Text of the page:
That face, Lord, has haunted me all evening.
It is a living reproach,
A prolonged cry that reaches me in my quietude.
That face is alive, Lord, yet men’s sins have struck it;
He was defenceless and exposed to their blows.
They came from all over;
The dilapidated bed,
The foul air,
Work – crushing, humiliating,
Unclean and deceitful kisses.
The struggle to live,
They came from everywhere,
Men with their horrid selfishness, their dreadful faces,
their great dirty fingers,
their broken nails,
their fetid breath.
They hastened here from the ends of the earth,
from the bounds of time.
And slowly, one after another,
Or suddenly, all together, like brutes,
And here at last is this face, this poor face;
It took forty six years to fashion it,
It took hundreds of centuries to produce it.
Ecce homo : behold the man.
Here is this poor face of a man, like an open book,
The book of the miseries and sins on men;
the book of
the book of
Here it is like a mournful protest,
like a cry of revolt,
but also like a heart-rending call,
For behind this ridiculous, grimacing face,
Behind those uneasy eyes,
Is a light
A tragic supplication,
The infinite desire of a soul to live above its mud.
Lord, that face haunts me, it frightens me, it condemns me;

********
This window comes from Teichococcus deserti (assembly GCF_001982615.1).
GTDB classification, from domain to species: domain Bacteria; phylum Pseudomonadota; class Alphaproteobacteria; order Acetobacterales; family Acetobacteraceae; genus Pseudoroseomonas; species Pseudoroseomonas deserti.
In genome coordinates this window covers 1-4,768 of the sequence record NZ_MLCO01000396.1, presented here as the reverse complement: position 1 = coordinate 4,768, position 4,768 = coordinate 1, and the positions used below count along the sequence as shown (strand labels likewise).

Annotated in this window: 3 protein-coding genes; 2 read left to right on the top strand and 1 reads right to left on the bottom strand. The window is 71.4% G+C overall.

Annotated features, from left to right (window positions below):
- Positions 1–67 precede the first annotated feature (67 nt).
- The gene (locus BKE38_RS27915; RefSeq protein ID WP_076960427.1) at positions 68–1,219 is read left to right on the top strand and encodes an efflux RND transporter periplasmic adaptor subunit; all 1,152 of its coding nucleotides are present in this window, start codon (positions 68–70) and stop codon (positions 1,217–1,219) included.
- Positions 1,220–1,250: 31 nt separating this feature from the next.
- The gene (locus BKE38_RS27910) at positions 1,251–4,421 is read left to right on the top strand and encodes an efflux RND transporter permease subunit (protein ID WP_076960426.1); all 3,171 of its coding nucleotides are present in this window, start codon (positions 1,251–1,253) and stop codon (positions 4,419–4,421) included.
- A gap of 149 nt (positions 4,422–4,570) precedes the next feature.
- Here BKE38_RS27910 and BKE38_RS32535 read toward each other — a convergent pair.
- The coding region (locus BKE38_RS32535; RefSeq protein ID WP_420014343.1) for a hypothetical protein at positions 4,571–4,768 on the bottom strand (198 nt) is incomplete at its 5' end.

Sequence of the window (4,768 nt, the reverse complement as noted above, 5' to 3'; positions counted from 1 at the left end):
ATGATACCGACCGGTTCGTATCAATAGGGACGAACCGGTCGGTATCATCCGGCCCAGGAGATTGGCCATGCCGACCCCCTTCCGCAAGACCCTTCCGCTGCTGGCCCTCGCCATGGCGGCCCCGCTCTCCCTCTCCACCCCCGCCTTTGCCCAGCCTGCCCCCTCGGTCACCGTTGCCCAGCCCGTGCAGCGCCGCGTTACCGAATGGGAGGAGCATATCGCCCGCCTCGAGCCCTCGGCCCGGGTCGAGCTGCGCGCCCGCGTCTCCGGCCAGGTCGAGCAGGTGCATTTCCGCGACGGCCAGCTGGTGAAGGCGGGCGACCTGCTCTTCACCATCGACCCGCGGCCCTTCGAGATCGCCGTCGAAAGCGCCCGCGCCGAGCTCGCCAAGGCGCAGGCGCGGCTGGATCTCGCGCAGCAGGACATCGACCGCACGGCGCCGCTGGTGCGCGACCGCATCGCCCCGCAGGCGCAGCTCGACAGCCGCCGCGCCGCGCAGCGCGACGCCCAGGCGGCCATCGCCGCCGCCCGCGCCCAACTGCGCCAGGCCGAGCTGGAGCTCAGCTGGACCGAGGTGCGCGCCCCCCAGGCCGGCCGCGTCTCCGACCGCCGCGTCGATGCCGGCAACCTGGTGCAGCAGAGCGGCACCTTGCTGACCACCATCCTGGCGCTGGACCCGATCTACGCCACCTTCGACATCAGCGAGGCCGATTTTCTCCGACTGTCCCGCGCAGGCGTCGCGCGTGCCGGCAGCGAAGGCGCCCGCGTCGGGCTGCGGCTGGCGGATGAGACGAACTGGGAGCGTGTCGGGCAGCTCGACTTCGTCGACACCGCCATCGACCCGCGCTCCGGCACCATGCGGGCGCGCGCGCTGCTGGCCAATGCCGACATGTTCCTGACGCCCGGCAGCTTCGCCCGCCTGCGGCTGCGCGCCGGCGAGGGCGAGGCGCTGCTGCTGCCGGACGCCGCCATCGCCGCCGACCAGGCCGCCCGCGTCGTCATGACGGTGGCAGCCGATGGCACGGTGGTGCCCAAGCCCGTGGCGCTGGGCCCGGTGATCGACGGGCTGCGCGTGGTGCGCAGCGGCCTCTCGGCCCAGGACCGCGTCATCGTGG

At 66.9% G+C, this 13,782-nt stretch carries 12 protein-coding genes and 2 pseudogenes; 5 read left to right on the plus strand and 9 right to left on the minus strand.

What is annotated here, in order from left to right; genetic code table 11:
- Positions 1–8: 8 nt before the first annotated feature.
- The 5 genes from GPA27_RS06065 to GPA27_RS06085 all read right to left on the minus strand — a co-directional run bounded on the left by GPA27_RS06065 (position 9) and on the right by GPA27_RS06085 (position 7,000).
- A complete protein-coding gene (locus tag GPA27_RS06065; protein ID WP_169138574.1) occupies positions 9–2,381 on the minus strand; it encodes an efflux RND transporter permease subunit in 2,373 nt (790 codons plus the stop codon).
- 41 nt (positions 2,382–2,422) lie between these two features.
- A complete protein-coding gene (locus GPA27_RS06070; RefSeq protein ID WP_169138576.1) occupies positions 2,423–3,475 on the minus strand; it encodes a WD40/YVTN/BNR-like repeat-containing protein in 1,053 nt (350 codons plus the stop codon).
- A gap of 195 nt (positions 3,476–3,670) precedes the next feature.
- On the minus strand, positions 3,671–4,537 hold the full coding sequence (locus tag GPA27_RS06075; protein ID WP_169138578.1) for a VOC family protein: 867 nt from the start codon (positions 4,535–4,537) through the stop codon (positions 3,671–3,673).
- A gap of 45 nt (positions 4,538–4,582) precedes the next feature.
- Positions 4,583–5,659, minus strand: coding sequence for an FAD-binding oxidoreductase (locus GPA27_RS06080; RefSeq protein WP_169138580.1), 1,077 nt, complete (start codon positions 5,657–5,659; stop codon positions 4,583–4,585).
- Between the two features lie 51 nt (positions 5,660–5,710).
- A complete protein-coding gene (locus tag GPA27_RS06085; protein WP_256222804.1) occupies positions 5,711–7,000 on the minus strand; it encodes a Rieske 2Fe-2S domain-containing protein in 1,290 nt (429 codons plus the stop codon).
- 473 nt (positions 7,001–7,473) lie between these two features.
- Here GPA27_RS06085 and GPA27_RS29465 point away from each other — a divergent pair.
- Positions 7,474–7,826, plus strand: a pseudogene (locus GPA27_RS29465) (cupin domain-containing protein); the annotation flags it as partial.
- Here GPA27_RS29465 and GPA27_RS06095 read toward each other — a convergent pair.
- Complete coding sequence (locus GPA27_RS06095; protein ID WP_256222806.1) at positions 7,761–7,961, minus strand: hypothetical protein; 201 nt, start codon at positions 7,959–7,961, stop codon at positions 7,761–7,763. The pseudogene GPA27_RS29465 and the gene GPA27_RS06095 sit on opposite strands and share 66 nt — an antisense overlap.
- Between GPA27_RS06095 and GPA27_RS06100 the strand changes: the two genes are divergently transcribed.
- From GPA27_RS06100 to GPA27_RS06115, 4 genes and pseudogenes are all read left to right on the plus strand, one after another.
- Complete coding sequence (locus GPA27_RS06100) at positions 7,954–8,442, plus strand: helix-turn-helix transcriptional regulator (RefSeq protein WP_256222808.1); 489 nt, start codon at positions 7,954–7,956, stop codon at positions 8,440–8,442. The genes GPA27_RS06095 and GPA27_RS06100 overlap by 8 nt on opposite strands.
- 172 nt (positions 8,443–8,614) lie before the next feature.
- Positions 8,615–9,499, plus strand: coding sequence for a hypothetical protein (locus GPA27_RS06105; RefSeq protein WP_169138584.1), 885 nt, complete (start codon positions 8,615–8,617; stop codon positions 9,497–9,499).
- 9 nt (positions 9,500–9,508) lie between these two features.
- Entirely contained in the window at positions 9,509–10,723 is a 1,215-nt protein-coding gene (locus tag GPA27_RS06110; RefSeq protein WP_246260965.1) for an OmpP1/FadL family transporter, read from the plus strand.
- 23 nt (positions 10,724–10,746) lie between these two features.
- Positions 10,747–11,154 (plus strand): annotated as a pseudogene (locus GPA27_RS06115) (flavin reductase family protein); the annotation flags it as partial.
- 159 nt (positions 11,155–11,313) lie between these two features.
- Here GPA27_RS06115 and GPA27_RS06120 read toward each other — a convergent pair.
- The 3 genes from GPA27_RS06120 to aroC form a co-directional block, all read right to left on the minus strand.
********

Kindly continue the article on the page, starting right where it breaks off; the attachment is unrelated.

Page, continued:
For with everyone else, I have made it, or allowed it to be made!
And I realize, Lord, that this man is my brother, and yours.
What have we done with a member of your family?
I fear your judgement, Lord.
It seems to me that at the end of time all the faces of my brothers,
and especially those of my town, my district, my work,
will be lined up before me,
And in your merciless light I shall recognize in these faces
the lines that I have cut,
the mouth that I have twisted,
the eyes that I have darkened,
the neck that I have crushed,
and those whose light I have extinguished.
They will come, those that I have known
and those that I have not known,
those of my time and all those that have followed,
fashioned by the workshop of the world.
And I shall stand still, terrified, silent.
It is then, O Lord, that you will say to me
. . . it was I . . .
Lord, forgive me for that face which has condemned me,
Lord, thank you for that face which has awakened me.
Michel Quoist,1918 – 1997, French Catholic priest and writer
Prayers of Life slightly modified as appropriate
If anyone says, “I love God,” and hates his brother, he is a liar; for he who does not love his brother whom he has seen cannot love God whom he has not seen.